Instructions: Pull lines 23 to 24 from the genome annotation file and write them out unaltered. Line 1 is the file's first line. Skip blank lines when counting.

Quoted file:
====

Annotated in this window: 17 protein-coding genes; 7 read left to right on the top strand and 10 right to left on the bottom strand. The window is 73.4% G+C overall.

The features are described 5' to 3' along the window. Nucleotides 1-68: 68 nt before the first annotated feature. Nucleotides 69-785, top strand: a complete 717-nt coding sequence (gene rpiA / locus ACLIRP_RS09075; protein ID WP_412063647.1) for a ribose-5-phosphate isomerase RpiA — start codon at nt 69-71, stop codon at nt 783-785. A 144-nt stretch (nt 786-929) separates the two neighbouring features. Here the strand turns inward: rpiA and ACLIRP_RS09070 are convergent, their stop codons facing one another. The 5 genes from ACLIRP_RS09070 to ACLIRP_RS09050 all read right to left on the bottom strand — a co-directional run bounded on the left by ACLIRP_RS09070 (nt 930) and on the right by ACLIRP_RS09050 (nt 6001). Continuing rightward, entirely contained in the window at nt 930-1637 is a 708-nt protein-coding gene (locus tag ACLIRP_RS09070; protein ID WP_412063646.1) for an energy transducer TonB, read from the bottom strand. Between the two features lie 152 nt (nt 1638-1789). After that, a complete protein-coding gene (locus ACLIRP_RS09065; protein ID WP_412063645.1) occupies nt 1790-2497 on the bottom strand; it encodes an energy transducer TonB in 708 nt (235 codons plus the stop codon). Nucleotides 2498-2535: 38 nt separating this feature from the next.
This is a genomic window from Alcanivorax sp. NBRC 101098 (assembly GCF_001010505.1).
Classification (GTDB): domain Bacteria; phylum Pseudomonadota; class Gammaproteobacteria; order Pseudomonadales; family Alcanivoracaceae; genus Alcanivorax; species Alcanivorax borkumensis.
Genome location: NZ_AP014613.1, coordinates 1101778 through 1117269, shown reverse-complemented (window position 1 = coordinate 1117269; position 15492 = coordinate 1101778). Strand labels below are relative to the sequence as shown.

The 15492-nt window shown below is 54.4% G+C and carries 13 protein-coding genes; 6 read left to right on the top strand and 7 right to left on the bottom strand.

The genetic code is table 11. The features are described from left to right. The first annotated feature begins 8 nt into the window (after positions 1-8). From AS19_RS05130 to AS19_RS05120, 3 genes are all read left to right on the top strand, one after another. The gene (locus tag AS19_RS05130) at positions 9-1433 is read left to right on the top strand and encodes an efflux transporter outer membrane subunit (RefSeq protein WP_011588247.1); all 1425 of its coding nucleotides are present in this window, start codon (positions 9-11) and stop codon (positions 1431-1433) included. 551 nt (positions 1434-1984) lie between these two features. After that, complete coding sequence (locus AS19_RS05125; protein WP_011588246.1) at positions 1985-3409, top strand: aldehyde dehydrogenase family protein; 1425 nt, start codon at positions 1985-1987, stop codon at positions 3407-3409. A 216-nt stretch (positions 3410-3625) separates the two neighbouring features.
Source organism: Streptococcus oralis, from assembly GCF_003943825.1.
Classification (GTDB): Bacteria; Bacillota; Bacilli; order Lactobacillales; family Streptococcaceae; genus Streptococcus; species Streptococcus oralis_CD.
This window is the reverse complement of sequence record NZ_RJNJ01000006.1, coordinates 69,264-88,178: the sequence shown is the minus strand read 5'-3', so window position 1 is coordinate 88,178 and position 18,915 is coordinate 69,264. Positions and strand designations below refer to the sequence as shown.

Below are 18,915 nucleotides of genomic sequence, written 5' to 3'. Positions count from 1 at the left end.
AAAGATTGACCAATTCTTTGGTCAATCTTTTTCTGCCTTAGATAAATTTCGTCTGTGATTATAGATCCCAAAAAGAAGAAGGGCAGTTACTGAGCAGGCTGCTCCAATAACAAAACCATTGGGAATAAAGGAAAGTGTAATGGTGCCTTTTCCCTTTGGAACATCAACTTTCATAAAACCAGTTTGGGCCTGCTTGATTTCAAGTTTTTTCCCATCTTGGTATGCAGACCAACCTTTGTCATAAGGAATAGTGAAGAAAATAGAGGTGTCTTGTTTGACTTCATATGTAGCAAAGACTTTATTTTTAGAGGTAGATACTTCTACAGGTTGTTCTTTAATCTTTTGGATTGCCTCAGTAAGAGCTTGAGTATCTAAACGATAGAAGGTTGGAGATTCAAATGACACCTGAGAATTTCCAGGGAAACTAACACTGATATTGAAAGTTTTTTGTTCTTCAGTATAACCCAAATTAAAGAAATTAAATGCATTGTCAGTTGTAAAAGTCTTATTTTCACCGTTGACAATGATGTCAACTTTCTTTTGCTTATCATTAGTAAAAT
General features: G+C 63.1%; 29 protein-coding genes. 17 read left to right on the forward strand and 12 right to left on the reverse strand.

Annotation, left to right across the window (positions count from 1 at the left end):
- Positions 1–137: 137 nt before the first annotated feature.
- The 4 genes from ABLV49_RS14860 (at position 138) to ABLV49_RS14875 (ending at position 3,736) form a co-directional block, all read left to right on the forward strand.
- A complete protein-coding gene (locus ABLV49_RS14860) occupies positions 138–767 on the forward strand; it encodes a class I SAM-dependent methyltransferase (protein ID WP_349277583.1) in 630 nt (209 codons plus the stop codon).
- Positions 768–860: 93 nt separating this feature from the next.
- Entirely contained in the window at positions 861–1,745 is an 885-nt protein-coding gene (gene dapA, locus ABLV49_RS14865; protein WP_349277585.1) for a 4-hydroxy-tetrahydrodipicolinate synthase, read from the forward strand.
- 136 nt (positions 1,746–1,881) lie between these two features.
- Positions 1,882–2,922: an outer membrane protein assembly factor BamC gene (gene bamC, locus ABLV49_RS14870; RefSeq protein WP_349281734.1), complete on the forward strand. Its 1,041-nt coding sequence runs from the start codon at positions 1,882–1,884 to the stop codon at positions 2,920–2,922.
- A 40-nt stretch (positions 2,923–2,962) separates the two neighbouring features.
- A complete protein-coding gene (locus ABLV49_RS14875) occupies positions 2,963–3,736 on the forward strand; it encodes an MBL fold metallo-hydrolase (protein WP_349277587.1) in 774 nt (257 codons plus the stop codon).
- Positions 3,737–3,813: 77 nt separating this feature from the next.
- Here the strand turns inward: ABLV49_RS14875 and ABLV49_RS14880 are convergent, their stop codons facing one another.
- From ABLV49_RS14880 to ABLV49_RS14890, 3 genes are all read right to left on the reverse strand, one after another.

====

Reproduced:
- A complete protein-coding gene (locus ABLV49_RS14875) occupies positions 2,963–3,736 on the forward strand; it encodes an MBL fold metallo-hydrolase (protein WP_349277587.1) in 774 nt (257 codons plus the stop codon).
- Positions 3,737–3,813: 77 nt separating this feature from the next.